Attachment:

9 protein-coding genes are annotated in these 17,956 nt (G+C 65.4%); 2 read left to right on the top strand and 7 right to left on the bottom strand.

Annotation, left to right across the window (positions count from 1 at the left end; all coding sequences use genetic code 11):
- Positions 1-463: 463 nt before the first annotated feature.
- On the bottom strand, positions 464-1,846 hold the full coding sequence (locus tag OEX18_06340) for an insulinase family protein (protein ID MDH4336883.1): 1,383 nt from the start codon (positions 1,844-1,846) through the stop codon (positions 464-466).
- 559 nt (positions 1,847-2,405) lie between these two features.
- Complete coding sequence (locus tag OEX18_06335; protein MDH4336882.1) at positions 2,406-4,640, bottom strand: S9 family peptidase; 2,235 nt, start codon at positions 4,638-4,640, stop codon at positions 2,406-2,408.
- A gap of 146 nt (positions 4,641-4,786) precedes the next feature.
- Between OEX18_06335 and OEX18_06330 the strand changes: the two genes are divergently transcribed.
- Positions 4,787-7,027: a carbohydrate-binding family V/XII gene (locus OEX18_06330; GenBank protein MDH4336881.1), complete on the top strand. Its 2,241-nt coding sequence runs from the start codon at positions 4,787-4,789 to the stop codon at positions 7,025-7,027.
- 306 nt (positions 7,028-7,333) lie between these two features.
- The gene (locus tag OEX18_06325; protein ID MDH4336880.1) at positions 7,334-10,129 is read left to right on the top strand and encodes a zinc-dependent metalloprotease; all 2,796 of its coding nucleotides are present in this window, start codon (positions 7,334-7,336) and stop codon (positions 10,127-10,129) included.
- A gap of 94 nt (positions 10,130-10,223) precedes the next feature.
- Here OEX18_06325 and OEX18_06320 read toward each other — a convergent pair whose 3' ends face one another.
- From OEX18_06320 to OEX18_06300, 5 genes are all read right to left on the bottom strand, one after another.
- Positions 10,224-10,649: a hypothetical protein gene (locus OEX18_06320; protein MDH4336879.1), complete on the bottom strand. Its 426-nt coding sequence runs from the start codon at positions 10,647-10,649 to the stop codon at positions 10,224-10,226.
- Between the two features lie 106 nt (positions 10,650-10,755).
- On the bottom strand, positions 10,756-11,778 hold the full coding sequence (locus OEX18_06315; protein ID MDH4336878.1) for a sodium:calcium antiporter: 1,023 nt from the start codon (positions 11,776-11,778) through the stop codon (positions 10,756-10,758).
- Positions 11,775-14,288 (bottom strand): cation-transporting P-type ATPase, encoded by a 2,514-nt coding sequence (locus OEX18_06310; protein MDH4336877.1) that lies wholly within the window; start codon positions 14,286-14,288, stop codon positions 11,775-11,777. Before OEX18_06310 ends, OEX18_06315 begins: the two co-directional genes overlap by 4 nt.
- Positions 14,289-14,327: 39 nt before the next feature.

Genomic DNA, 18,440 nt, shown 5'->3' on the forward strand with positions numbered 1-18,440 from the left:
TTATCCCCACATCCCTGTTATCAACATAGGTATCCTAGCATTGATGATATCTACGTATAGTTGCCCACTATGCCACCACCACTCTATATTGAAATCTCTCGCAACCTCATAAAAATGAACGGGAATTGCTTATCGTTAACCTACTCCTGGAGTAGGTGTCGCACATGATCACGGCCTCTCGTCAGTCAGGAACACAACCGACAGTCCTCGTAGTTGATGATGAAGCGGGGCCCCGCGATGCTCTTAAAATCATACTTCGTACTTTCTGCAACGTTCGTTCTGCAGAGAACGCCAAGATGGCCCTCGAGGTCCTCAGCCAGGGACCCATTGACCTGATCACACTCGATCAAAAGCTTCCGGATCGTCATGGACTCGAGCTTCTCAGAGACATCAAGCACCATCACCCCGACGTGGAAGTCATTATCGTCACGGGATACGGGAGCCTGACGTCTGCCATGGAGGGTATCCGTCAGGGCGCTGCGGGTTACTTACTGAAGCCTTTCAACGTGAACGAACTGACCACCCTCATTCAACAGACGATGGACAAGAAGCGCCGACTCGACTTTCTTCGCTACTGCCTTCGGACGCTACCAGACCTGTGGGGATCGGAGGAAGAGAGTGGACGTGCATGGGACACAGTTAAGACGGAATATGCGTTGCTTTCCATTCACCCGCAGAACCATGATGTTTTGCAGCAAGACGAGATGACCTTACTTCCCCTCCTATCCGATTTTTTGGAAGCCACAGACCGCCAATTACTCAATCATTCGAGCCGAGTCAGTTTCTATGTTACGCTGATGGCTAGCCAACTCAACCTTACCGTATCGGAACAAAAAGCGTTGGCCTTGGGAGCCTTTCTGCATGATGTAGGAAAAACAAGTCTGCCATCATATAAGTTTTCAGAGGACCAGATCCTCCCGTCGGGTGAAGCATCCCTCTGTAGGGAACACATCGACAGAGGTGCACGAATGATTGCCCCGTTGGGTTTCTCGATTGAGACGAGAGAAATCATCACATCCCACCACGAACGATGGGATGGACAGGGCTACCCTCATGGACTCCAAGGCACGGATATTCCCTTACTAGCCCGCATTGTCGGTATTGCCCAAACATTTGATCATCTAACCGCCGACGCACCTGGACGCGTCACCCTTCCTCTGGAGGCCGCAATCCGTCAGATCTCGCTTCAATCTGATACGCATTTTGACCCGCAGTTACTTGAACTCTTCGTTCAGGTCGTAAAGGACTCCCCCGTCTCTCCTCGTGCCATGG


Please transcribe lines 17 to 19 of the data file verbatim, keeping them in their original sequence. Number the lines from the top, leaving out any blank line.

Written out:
- On the bottom strand, positions 10,756-11,778 hold the full coding sequence (locus OEX18_06315; protein ID MDH4336878.1) for a sodium:calcium antiporter: 1,023 nt from the start codon (positions 11,776-11,778) through the stop codon (positions 10,756-10,758).
- Positions 11,775-14,288 (bottom strand): cation-transporting P-type ATPase, encoded by a 2,514-nt coding sequence (locus OEX18_06310; protein MDH4336877.1) that lies wholly within the window; start codon positions 14,286-14,288, stop codon positions 11,775-11,777. Before OEX18_06310 ends, OEX18_06315 begins: the two co-directional genes overlap by 4 nt.
- Positions 14,289-14,327: 39 nt before the next feature.